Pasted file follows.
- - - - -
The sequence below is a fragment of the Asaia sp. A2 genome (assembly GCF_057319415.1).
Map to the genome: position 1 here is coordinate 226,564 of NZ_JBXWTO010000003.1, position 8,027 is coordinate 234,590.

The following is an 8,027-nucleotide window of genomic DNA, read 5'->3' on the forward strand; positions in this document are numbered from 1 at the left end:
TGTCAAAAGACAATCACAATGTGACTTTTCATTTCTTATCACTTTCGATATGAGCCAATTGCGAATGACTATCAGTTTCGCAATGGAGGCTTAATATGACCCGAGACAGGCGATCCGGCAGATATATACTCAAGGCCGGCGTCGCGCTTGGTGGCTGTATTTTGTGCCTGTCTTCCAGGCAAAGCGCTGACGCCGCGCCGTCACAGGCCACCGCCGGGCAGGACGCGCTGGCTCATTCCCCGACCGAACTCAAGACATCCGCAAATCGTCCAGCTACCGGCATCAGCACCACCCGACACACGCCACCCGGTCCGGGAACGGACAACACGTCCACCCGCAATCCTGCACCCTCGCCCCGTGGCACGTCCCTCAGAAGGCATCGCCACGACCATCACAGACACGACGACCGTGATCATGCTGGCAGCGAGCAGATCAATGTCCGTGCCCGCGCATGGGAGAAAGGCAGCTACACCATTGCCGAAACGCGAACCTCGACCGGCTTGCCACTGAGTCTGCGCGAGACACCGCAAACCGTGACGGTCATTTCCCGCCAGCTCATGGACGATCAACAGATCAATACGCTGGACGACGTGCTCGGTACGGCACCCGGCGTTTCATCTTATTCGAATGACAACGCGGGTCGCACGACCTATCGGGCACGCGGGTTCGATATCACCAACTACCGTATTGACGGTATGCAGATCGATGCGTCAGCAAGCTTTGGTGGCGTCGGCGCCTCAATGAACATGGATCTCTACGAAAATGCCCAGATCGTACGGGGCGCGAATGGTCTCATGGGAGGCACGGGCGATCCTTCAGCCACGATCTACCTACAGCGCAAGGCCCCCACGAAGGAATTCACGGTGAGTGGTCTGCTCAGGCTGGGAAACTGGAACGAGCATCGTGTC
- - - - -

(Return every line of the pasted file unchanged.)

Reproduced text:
The sequence below is a fragment of the Asaia sp. A2 genome (assembly GCF_057319415.1).
Map to the genome: position 1 here is coordinate 226,564 of NZ_JBXWTO010000003.1, position 8,027 is coordinate 234,590.

The following is an 8,027-nucleotide window of genomic DNA, read 5'->3' on the forward strand; positions in this document are numbered from 1 at the left end:
TGTCAAAAGACAATCACAATGTGACTTTTCATTTCTTATCACTTTCGATATGAGCCAATTGCGAATGACTATCAGTTTCGCAATGGAGGCTTAATATGACCCGAGACAGGCGATCCGGCAGATATATACTCAAGGCCGGCGTCGCGCTTGGTGGCTGTATTTTGTGCCTGTCTTCCAGGCAAAGCGCTGACGCCGCGCCGTCACAGGCCACCGCCGGGCAGGACGCGCTGGCTCATTCCCCGACCGAACTCAAGACATCCGCAAATCGTCCAGCTACCGGCATCAGCACCACCCGACACACGCCACCCGGTCCGGGAACGGACAACACGTCCACCCGCAATCCTGCACCCTCGCCCCGTGGCACGTCCCTCAGAAGGCATCGCCACGACCATCACAGACACGACGACCGTGATCATGCTGGCAGCGAGCAGATCAATGTCCGTGCCCGCGCATGGGAGAAAGGCAGCTACACCATTGCCGAAACGCGAACCTCGACCGGCTTGCCACTGAGTCTGCGCGAGACACCGCAAACCGTGACGGTCATTTCCCGCCAGCTCATGGACGATCAACAGATCAATACGCTGGACGACGTGCTCGGTACGGCACCCGGCGTTTCATCTTATTCGAATGACAACGCGGGTCGCACGACCTATCGGGCACGCGGGTTCGATATCACCAACTACCGTATTGACGGTATGCAGATCGATGCGTCAGCAAGCTTTGGTGGCGTCGGCGCCTCAATGAACATGGATCTCTACGAAAATGCCCAGATCGTACGGGGCGCGAATGGTCTCATGGGAGGCACGGGCGATCCTTCAGCCACGATCTACCTACAGCGCAAGGCCCCCACGAAGGAATTCACGGTGAGTGGTCTGCTCAGGCTGGGAAACTGGAACGAGCATCGTGTC